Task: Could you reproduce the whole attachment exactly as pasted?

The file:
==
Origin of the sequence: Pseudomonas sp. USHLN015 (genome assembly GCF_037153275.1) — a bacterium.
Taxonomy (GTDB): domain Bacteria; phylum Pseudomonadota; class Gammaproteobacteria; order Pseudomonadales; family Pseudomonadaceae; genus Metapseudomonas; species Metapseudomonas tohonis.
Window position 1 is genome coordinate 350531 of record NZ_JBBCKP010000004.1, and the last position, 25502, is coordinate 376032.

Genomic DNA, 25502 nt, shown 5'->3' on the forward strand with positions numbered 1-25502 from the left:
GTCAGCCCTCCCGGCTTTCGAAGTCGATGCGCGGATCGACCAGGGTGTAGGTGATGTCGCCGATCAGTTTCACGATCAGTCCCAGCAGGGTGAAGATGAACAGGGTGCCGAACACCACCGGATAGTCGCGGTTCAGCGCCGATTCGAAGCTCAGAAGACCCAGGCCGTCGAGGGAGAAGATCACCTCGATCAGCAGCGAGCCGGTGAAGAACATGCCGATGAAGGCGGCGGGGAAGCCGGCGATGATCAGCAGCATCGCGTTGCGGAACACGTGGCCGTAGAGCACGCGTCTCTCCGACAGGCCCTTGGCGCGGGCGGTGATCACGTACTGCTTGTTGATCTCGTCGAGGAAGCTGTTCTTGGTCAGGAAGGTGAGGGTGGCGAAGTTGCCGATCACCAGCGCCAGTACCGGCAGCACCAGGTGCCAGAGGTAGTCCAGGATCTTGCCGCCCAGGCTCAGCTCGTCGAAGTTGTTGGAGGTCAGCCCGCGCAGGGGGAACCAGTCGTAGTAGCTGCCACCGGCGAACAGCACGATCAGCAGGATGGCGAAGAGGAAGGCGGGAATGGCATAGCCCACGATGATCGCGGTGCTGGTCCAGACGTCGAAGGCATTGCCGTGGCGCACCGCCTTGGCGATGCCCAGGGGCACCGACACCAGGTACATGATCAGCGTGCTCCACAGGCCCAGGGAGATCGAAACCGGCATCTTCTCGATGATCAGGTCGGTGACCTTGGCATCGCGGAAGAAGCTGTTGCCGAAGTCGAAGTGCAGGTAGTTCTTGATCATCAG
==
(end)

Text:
Origin of the sequence: Pseudomonas sp. USHLN015 (genome assembly GCF_037153275.1) — a bacterium.
Taxonomy (GTDB): domain Bacteria; phylum Pseudomonadota; class Gammaproteobacteria; order Pseudomonadales; family Pseudomonadaceae; genus Metapseudomonas; species Metapseudomonas tohonis.
Window position 1 is genome coordinate 350531 of record NZ_JBBCKP010000004.1, and the last position, 25502, is coordinate 376032.

Genomic DNA, 25502 nt, shown 5'->3' on the forward strand with positions numbered 1-25502 from the left:
GTCAGCCCTCCCGGCTTTCGAAGTCGATGCGCGGATCGACCAGGGTGTAGGTGATGTCGCCGATCAGTTTCACGATCAGTCCCAGCAGGGTGAAGATGAACAGGGTGCCGAACACCACCGGATAGTCGCGGTTCAGCGCCGATTCGAAGCTCAGAAGACCCAGGCCGTCGAGGGAGAAGATCACCTCGATCAGCAGCGAGCCGGTGAAGAACATGCCGATGAAGGCGGCGGGGAAGCCGGCGATGATCAGCAGCATCGCGTTGCGGAACACGTGGCCGTAGAGCACGCGTCTCTCCGACAGGCCCTTGGCGCGGGCGGTGATCACGTACTGCTTGTTGATCTCGTCGAGGAAGCTGTTCTTGGTCAGGAAGGTGAGGGTGGCGAAGTTGCCGATCACCAGCGCCAGTACCGGCAGCACCAGGTGCCAGAGGTAGTCCAGGATCTTGCCGCCCAGGCTCAGCTCGTCGAAGTTGTTGGAGGTCAGCCCGCGCAGGGGGAACCAGTCGTAGTAGCTGCCACCGGCGAACAGCACGATCAGCAGGATGGCGAAGAGGAAGGCGGGAATGGCATAGCCCACGATGATCGCGGTGCTGGTCCAGACGTCGAAGGCATTGCCGTGGCGCACCGCCTTGGCGATGCCCAGGGGCACCGACACCAGGTACATGATCAGCGTGCTCCACAGGCCCAGGGAGATCGAAACCGGCATCTTCTCGATGATCAGGTCGGTGACCTTGGCATCGCGGAAGAAGCTGTTGCCGAAGTCGAAGTGCAGGTAGTTCTTGATCATCAG